AUSTIN, Texas – Win For Texas released a new report today outlining the specific regions and sectors of the 77,500 new, permanent jobs that will be created when slots are allowed at Texas horse and greyhound tracks and recognized Indian reservations. TXP, a Texas economic policy consulting group, prepared the study.

The study also details the $2.7 billion dollars Texans spend on gaming in a seven state region every year. TXP estimates that $2.2 billion of this “leakage” could be kept here simply by allowing slot machines at existing racetracks and Indian reservations.

“TXP estimates that approximately $2.4 billion in gaming revenue (and $3.8 billion total) would appear in-state by the end of 2013,” said TXP President, Jon Hockenyos. “This in turn would create $8.5 billion in total economic activity, $2.6 billion in earnings, and about 77,500 permanent jobs.”

The new report breaks down the specific economic and job creation into five regions: Austin Area, DFW, Houston and the Rest of Texas.

“The economic benefits of implementing slots are well-distributed across the state, as Dallas-Fort Worth and Houston each stand to gain close to 20,000 permanent jobs, Austin and San Antonio will realize approximately 10,000, and the balance is distributed across the rest of Texas,” said Hockenyos.

The legislation that would bring this proposal to Texas voters to decide is HJR 111/ SJR 33. The enabling legislation that details the implementation and oversight are HB 2111/ SB 1118.

The study was commissioned by Win For Texas and is attached in its entirety. For more information about this proposal or Win For Texas, please visit

Please see the report for your region’s specific benefits. The TXP report is attached and may also be downloaded here:

I will simply note that TXP issued a similar report in 2009, which I blogged about here. I’ll leave it to you do compare the two and see what differences there are. Hey, we’ll need something for all those soon to be unemployed people to do.

As for the ubiquitous question of gambling’s prospects in the Lege, it doesn’t look any clearer now than it did before the session. The good news for gambling interests is that a consensus bill may emerge from the House.

A Texas House committee will listen to several gambling proposals at a hearing today , and in the coming days, the chairman of the committee will take all the proposals and roll them into one measure.

The forthcoming piece of all-encompassing legislation by Rep. Mike “Tuffy” Hamilton, R-Mauriceville, could lead to seven new Las Vegas-style casinos, slot machines at 13 horse and dog tracks across the state, slots at a few Indian reservations and slots at bingo halls across Texas, he said.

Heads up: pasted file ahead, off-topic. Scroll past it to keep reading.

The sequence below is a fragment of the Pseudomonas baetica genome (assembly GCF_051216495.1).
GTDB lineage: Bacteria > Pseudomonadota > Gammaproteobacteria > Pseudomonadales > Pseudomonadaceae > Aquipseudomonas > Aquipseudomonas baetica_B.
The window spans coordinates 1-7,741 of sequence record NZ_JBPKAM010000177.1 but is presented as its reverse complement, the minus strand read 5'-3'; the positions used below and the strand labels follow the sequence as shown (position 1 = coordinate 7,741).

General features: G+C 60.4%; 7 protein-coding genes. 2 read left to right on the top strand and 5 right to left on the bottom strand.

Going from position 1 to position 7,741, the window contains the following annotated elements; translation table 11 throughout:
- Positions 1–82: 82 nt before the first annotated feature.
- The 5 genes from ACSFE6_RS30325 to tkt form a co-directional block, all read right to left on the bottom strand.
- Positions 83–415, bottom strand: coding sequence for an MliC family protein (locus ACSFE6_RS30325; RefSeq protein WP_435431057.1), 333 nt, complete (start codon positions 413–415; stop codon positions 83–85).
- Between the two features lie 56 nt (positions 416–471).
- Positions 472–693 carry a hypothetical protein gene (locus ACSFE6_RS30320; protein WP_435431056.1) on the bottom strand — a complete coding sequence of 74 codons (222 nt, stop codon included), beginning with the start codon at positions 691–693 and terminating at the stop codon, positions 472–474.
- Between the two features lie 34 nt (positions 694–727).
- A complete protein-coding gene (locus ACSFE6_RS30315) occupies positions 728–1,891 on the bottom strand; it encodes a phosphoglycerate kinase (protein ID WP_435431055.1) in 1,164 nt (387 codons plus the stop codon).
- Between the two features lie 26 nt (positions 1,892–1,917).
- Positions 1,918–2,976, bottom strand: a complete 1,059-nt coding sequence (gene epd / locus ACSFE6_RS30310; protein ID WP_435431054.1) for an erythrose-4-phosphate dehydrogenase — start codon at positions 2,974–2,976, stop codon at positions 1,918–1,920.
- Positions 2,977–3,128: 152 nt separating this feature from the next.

“Something for everybody,” Hamilton said. “We’ll put them all together.”

But there are competing gambling interests in Texas, and getting them to work with one another could prove difficult; casino proponents and the group wanting slots at tracks have not been able to work together this session or in sessions past.

There are also pro-gambling groups representing bingo halls and Indian reservations.

Hamilton, though, said he can get them all together.

Asked how he’d reach a consensus among the competing groups, Hamilton said, “Because I’m the chairman, and there will be just one bill passed out of committee.”

Whether that’s a bill that makes the casino interests, the racetrack interests, and the Indian tribes happy or one that makes some or all of them feel disgruntled remains to be seen. It’s also not clear that this consensus bill, or any other gambling bill, will get a hearing in the Senate.

While a new statewide poll shows that 86 percent of Texans believe the public should vote on whether to legalize casinos, an influential state Senate chairman with jurisdiction over gambling said Monday he has no intention of advancing the necessary legislation.

“There is no support in my committee,” said state Sen. Robert Duncan, R-Lubbock. “I just don’t think there are the votes in the Senate. I don’t see any chance of passage.”

Duncan’s opposition signals almost insurmountable odds for the expansion of gambling in Texas, despite the industry’s hopes that lawmakers would look favorably upon casinos this year as a solution to the state’s fiscal crisis.

So far, Lt. Gov. David Dewhurst has referred all gambling resolutions and bills filed in the Texas Senate to the State Affairs Committee, which Duncan chairs.

His spokesman, Mike Walz, said Dewhurst also likely would refer all “stand-alone” gambling bills passed by the House to Duncan’s committee. He noted that the issue could be attached to other significant legislation that traditionally is heard by other committees.

So the door isn’t completely closed, but it’s far from wide open. I thought gambling’s odds may have improved somewhat after the terribly austere Pitts and Ogden budgets first surfaced, but this doesn’t lend support to that thesis.

As for the poll mentioned in the story, there’s no details or references to the poll data, and I’m not interested in seeking them out. We’ve seen plenty of polling data that suggests Texans support the idea, so this is no revelation. I still think the fundamental issue is a lack of legislators that support it. If Hamilton’s “consensus” bill never makes it to the House floor, that will tell you all you need to know. The Trib, Texas Politics, and Postcards have more.